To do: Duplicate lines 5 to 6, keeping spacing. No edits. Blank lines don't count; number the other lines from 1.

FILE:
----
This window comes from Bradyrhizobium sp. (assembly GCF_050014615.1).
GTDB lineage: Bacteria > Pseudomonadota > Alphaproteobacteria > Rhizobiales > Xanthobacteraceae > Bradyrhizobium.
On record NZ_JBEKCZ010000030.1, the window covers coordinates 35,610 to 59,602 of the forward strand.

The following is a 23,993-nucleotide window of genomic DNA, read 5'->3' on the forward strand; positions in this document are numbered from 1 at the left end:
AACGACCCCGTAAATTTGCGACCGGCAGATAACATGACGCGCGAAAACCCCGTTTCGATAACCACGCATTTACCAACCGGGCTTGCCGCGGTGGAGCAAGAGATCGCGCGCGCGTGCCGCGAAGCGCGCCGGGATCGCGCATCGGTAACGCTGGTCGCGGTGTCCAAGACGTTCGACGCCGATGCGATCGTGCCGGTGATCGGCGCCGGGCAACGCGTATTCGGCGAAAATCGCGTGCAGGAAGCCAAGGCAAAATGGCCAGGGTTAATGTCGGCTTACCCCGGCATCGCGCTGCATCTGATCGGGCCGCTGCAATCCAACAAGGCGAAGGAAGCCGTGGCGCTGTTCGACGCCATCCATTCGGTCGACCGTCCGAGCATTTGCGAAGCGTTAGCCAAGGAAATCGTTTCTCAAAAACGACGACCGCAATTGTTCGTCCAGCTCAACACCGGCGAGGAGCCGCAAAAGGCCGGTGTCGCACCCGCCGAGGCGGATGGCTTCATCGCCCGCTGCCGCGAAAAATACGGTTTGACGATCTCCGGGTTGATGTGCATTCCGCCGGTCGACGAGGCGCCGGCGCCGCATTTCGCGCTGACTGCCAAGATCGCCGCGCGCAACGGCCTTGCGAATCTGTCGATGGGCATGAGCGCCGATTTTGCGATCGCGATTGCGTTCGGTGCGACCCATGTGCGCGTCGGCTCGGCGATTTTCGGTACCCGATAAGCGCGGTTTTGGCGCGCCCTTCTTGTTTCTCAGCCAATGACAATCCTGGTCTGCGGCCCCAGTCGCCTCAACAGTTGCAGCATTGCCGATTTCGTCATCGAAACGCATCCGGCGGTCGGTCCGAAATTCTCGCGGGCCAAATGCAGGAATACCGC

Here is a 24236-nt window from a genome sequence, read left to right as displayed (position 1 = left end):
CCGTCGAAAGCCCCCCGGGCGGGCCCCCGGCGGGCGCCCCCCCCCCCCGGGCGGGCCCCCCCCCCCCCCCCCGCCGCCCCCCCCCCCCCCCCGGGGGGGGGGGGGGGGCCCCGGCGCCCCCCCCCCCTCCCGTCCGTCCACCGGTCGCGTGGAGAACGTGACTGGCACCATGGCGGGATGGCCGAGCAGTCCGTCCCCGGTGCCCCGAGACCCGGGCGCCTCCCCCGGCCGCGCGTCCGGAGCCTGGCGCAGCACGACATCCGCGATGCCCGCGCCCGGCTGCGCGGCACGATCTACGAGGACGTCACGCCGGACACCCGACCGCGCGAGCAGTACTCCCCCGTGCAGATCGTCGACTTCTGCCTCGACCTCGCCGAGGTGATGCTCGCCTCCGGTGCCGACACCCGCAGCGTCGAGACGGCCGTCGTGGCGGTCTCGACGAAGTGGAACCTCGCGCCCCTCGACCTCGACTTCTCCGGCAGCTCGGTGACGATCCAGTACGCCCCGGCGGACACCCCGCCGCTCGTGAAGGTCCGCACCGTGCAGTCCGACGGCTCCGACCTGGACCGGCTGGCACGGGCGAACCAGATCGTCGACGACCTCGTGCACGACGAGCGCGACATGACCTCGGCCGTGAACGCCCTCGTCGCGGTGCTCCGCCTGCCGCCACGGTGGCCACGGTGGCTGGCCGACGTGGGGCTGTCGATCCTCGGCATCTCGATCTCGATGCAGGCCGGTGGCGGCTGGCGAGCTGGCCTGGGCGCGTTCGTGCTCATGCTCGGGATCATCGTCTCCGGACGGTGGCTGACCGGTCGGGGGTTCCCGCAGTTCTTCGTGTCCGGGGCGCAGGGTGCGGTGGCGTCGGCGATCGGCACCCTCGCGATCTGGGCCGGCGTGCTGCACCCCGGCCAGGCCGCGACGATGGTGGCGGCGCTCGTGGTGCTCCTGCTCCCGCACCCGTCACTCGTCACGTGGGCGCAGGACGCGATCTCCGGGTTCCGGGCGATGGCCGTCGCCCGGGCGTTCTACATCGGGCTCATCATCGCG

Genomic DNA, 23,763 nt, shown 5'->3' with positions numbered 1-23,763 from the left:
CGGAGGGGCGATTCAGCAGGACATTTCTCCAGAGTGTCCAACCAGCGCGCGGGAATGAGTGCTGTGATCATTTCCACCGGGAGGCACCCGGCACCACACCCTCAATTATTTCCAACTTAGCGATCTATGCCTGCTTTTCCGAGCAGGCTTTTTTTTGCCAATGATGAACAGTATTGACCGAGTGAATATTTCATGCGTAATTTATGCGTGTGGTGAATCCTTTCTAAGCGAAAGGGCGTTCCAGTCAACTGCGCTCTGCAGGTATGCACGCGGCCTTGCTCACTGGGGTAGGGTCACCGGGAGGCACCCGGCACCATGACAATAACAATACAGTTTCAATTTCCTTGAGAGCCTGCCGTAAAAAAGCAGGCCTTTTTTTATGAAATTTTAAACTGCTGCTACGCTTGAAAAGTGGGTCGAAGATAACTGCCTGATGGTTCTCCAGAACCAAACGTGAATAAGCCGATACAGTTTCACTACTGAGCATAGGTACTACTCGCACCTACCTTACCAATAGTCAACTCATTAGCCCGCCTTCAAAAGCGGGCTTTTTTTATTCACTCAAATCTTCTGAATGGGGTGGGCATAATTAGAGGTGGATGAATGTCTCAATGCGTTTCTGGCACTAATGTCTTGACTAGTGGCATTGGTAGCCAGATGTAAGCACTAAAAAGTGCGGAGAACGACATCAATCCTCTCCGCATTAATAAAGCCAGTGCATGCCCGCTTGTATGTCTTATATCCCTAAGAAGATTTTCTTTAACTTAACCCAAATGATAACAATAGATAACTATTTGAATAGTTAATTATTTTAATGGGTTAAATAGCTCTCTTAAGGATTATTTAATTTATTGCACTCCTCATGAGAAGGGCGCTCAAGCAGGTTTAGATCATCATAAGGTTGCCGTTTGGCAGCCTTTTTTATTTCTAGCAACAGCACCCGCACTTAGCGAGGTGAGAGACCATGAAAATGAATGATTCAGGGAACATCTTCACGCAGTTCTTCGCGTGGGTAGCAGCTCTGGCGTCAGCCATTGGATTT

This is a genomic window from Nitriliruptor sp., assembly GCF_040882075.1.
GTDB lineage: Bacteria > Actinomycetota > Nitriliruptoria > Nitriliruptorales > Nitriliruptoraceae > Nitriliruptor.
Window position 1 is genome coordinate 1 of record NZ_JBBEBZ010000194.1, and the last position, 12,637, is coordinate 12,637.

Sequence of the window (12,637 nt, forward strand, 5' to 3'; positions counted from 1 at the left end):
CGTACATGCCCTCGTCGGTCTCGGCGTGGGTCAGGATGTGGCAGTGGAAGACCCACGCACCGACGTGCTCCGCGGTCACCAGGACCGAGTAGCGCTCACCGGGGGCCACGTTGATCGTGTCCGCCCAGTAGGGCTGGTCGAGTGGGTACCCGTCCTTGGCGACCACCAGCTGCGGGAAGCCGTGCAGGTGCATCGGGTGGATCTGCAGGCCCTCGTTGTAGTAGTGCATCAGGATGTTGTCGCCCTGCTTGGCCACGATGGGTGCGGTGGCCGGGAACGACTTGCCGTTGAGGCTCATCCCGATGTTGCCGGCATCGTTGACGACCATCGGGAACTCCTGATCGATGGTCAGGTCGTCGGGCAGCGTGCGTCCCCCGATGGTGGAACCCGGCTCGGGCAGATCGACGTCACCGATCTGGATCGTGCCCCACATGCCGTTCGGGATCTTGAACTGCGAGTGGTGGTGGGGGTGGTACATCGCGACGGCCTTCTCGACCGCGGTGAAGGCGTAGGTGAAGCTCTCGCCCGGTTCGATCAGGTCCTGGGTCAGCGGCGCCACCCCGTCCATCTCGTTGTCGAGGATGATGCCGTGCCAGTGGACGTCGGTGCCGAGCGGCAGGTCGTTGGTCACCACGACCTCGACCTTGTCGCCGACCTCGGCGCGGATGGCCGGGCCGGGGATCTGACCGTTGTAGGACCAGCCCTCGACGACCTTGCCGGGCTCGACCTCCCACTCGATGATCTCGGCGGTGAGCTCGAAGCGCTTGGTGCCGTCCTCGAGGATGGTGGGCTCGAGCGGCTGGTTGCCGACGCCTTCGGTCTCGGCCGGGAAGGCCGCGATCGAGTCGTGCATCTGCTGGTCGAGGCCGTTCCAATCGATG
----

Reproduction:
AACGACCCCGTAAATTTGCGACCGGCAGATAACATGACGCGCGAAAACCCCGTTTCGATAACCACGCATTTACCAACCGGGCTTGCCGCGGTGGAGCAAGAGATCGCGCGCGCGTGCCGCGAAGCGCGCCGGGATCGCGCATCGGTAACGCTGGTCGCGGTGTCCAAGACGTTCGACGCCGATGCGATCGTGCCGGTGATCGGCGCCGGGCAACGCGTATTCGGCGAAAATCGCGTGCAGGAAGCCAAGGCAAAATGGCCAGGGTTAATGTCGGCTTACCCCGGCATCGCGCTGCATCTGATCGGGCCGCTGCAATCCAACAAGGCGAAGGAAGCCGTGGCGCTGTTCGACGCCATCCATTCGGTCGACCGTCCGAGCATTTGCGAAGCGTTAGCCAAGGAAATCGTTTCTCAAAAACGACGACCGCAATTGTTCGTCCAGCTCAACACCGGCGAGGAGCCGCAAAAGGCCGGTGTCGCACCCGCCGAGGCGGATGGCTTCATCGCCCGCTGCCGCGAAAAATACGGTTTGACGATCTCCGGGTTGATGTGCATTCCGCCGGTCGACGAGGCGCCGGCGCCGCATTTCGCGCTGACTGCCAAGATCGCCGCGCGCAACGGCCTTGCGAATCTGTCGATGGGCATGAGCGCCGATTTTGCGATCGCGATTGCGTTCGGTGCGACCCATGTGCGCGTCGGCTCGGCGATTTTCGGTACCCGATAAGCGCGGTTTTGGCGCGCCCTTCTTGTTTCTCAGCCAATGACAATCCTGGTCTGCGGCCCCAGTCGCCTCAACAGTTGCAGCATTGCCGATTTCGTCATCGAAACGCATCCGGCGGTCGGTCCGAAATTCTCGCGGGCCAAATGCAGGAATACCGC

Here is a 24236-nt window from a genome sequence, read left to right as displayed (position 1 = left end):